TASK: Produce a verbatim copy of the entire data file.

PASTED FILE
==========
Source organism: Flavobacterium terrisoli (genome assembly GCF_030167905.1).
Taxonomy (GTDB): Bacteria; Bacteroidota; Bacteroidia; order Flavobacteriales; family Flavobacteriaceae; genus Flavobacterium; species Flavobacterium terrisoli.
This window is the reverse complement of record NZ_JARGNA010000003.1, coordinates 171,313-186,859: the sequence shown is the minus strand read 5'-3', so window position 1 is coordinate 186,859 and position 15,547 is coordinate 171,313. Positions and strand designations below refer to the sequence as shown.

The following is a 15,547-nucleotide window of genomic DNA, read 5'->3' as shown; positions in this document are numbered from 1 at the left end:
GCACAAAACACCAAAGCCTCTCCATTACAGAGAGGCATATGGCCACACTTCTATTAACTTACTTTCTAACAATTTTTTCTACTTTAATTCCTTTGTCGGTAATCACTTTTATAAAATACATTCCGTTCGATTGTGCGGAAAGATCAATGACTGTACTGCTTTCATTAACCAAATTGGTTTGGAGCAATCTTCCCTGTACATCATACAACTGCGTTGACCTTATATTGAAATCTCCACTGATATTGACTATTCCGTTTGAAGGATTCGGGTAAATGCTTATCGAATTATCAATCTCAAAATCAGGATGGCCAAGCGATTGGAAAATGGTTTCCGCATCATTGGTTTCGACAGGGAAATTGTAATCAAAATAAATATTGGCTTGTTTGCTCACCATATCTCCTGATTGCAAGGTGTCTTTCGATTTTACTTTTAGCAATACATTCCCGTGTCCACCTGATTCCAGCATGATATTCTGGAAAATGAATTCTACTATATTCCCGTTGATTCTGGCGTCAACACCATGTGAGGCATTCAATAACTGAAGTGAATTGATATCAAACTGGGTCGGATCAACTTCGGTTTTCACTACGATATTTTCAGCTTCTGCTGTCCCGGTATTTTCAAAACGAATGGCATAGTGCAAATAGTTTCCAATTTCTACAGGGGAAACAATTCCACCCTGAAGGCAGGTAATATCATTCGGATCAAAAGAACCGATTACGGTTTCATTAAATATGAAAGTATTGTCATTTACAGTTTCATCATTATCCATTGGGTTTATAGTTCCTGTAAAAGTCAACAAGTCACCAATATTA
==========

Source organism: Flavobacterium terrisoli (genome assembly GCF_030167905.1).
Taxonomy (GTDB): Bacteria; Bacteroidota; Bacteroidia; order Flavobacteriales; family Flavobacteriaceae; genus Flavobacterium; species Flavobacterium terrisoli.
This window is the reverse complement of record NZ_JARGNA010000003.1, coordinates 171,313-186,859: the sequence shown is the minus strand read 5'-3', so window position 1 is coordinate 186,859 and position 15,547 is coordinate 171,313. Positions and strand designations below refer to the sequence as shown.

The following is a 15,547-nucleotide window of genomic DNA, read 5'->3' as shown; positions in this document are numbered from 1 at the left end:
GCACAAAACACCAAAGCCTCTCCATTACAGAGAGGCATATGGCCACACTTCTATTAACTTACTTTCTAACAATTTTTTCTACTTTAATTCCTTTGTCGGTAATCACTTTTATAAAATACATTCCGTTCGATTGTGCGGAAAGATCAATGACTGTACTGCTTTCATTAACCAAATTGGTTTGGAGCAATCTTCCCTGTACATCATACAACTGCGTTGACCTTATATTGAAATCTCCACTGATATTGACTATTCCGTTTGAAGGATTCGGGTAAATGCTTATCGAATTATCAATCTCAAAATCAGGATGGCCAAGCGATTGGAAAATGGTTTCCGCATCATTGGTTTCGACAGGGAAATTGTAATCAAAATAAATATTGGCTTGTTTGCTCACCATATCTCCTGATTGCAAGGTGTCTTTCGATTTTACTTTTAGCAATACATTCCCGTGTCCACCTGATTCCAGCATGATATTCTGGAAAATGAATTCTACTATATTCCCGTTGATTCTGGCGTCAACACCATGTGAGGCATTCAATAACTGAAGTGAATTGATATCAAACTGGGTCGGATCAACTTCGGTTTTCACTACGATATTTTCAGCTTCTGCTGTCCCGGTATTTTCAAAACGAATGGCATAGTGCAAATAGTTTCCAATTTCTACAGGGGAAACAATTCCACCCTGAAGGCAGGTAATATCATTCGGATCAAAAGAACCGATTACGGTTTCATTAAATATGAAAGTATTGTCATTTACAGTTTCATCATTATCCATTGGGTTTATAGTTCCTGTAAAAGTCAACAAGTCACCAATATTA